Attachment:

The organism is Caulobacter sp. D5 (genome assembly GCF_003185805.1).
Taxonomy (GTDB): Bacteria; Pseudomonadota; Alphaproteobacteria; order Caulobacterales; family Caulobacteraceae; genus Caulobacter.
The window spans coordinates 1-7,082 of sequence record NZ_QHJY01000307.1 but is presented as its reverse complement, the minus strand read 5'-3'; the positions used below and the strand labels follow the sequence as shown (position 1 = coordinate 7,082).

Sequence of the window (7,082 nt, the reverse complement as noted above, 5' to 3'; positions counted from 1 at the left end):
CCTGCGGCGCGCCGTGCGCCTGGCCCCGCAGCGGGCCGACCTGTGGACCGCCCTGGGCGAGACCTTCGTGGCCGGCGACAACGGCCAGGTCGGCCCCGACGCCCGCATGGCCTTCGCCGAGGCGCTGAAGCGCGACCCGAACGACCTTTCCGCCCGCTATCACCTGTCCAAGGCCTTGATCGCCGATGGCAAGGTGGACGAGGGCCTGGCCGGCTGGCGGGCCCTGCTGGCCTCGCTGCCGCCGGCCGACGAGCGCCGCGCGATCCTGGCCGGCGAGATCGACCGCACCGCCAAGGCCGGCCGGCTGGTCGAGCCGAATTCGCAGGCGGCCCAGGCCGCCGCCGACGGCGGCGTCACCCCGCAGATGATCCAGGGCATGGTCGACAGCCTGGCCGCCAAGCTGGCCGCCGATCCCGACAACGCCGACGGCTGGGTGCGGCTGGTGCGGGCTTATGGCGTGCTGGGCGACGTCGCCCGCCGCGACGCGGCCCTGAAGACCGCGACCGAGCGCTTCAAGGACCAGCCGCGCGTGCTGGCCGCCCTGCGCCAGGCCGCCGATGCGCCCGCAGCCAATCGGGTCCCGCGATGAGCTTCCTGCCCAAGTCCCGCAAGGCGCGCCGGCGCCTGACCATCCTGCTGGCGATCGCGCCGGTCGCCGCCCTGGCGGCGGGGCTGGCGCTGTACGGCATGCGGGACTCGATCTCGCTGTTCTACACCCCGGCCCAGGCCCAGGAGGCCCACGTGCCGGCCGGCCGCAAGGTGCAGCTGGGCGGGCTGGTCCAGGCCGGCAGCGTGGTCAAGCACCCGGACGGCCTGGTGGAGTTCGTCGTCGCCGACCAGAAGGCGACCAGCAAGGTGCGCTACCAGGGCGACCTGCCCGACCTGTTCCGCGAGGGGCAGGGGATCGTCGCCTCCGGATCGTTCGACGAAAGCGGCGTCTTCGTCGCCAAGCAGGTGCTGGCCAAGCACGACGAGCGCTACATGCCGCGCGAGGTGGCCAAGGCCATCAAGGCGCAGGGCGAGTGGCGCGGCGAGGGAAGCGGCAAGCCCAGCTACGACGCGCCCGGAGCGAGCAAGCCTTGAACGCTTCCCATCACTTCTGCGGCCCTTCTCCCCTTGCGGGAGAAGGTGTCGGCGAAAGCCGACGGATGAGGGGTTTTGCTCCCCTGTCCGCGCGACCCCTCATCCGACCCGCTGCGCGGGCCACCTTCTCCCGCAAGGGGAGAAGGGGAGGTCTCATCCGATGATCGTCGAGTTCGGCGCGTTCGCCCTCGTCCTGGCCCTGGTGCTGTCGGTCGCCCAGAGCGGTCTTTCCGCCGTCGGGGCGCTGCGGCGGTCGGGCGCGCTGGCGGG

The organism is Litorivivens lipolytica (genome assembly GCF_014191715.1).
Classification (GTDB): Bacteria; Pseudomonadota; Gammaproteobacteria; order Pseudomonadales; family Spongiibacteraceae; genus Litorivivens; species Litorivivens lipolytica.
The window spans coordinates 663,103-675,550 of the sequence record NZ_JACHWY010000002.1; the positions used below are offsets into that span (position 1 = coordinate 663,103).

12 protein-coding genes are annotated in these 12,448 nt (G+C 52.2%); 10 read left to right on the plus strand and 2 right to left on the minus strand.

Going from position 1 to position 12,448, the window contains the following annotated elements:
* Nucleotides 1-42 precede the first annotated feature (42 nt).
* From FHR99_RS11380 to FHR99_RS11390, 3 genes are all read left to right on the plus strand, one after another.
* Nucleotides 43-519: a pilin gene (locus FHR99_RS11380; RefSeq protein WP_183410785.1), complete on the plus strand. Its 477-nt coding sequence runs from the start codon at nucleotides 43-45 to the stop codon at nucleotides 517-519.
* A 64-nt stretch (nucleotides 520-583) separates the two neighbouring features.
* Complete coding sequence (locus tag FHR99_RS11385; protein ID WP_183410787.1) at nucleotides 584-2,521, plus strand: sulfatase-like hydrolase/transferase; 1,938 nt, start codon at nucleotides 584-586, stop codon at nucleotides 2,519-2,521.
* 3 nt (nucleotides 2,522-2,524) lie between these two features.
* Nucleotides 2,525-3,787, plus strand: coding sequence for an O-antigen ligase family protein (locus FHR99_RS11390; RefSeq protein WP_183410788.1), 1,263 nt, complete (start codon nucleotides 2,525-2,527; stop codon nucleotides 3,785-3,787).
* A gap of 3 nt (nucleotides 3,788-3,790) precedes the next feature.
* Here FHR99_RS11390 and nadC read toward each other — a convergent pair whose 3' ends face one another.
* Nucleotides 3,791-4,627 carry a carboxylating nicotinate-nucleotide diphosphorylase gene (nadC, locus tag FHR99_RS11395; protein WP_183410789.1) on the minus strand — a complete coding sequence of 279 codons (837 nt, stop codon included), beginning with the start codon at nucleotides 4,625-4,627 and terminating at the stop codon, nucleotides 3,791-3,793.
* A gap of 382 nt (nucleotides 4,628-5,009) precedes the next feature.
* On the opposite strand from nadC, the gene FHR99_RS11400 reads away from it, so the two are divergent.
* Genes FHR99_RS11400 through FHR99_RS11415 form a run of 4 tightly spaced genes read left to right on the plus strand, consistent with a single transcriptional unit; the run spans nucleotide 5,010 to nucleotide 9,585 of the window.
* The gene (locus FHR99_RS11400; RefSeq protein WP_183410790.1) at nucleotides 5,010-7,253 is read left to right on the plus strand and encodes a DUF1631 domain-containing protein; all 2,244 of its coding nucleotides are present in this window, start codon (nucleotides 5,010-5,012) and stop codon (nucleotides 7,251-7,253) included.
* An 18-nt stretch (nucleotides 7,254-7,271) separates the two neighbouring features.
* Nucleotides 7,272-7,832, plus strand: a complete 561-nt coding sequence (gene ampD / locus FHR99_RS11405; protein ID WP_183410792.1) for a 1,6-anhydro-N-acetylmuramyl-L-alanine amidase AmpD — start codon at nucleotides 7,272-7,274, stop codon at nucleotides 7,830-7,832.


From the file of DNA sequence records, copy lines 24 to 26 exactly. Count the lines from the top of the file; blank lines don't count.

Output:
* The gene (locus FHR99_RS11400; RefSeq protein WP_183410790.1) at nucleotides 5,010-7,253 is read left to right on the plus strand and encodes a DUF1631 domain-containing protein; all 2,244 of its coding nucleotides are present in this window, start codon (nucleotides 5,010-5,012) and stop codon (nucleotides 7,251-7,253) included.
* An 18-nt stretch (nucleotides 7,254-7,271) separates the two neighbouring features.
* Nucleotides 7,272-7,832, plus strand: a complete 561-nt coding sequence (gene ampD / locus FHR99_RS11405; protein ID WP_183410792.1) for a 1,6-anhydro-N-acetylmuramyl-L-alanine amidase AmpD — start codon at nucleotides 7,272-7,274, stop codon at nucleotides 7,830-7,832.